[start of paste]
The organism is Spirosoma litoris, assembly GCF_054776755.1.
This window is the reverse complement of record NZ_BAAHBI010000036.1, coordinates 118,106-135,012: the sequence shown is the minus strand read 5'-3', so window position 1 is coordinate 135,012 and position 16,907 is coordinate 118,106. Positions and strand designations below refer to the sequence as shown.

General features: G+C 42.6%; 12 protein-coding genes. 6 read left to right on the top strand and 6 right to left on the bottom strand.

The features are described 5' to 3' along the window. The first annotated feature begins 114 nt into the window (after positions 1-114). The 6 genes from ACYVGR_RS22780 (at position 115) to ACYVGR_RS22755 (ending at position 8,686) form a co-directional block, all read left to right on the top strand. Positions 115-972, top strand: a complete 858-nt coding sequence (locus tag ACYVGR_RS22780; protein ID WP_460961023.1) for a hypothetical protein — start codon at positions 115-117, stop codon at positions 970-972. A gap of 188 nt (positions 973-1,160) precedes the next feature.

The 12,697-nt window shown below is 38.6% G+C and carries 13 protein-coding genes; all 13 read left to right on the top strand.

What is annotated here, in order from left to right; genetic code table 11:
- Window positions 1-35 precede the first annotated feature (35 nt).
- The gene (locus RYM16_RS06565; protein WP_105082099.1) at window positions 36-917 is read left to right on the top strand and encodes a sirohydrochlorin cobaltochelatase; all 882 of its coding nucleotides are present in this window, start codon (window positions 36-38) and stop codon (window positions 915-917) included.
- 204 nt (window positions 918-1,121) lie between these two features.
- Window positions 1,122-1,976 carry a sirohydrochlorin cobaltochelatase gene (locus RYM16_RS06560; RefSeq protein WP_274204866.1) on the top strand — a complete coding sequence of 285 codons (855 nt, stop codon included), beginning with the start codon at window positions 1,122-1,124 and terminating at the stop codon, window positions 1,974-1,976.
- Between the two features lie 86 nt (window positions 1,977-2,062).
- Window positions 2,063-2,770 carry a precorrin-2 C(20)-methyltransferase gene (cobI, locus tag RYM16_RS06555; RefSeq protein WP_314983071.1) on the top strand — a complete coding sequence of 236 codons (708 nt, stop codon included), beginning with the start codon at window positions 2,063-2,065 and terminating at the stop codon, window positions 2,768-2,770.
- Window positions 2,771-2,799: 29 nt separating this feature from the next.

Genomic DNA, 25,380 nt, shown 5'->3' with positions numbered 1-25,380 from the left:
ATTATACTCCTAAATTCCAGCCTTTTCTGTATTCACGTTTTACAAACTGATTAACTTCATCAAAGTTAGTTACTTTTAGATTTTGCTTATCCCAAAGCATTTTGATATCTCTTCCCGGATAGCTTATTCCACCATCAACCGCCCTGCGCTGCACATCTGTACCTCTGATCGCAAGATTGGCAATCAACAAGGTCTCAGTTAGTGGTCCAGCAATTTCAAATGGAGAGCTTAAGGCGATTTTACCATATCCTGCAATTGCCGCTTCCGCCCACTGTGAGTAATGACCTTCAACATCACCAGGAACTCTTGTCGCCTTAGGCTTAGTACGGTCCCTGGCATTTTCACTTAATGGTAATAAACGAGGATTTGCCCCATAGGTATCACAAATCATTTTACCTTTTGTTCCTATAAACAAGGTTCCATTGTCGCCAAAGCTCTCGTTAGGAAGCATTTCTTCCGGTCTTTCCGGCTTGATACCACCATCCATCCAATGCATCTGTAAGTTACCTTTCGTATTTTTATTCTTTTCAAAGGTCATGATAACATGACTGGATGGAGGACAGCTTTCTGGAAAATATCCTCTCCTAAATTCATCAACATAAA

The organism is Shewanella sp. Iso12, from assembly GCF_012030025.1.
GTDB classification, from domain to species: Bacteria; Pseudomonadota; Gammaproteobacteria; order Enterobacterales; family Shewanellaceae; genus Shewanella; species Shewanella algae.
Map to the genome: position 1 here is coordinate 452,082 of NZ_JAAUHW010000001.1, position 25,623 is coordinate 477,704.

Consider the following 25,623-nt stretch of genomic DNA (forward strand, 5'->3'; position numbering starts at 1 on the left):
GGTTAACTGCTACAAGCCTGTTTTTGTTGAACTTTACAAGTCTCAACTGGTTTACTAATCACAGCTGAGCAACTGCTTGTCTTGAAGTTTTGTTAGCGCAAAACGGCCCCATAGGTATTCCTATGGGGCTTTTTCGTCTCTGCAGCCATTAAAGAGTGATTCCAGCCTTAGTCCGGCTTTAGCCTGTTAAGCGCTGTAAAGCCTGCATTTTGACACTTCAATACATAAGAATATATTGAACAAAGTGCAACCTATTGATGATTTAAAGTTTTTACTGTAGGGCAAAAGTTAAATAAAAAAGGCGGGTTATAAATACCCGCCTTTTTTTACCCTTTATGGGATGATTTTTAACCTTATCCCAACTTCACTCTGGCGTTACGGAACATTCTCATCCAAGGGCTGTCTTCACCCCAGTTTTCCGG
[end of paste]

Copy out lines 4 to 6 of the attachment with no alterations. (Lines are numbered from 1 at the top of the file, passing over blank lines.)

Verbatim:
The features are described 5' to 3' along the window. The first annotated feature begins 114 nt into the window (after positions 1-114). The 6 genes from ACYVGR_RS22780 (at position 115) to ACYVGR_RS22755 (ending at position 8,686) form a co-directional block, all read left to right on the top strand. Positions 115-972, top strand: a complete 858-nt coding sequence (locus tag ACYVGR_RS22780; protein ID WP_460961023.1) for a hypothetical protein — start codon at positions 115-117, stop codon at positions 970-972. A gap of 188 nt (positions 973-1,160) precedes the next feature.

The 12,697-nt window shown below is 38.6% G+C and carries 13 protein-coding genes; all 13 read left to right on the top strand.

What is annotated here, in order from left to right; genetic code table 11: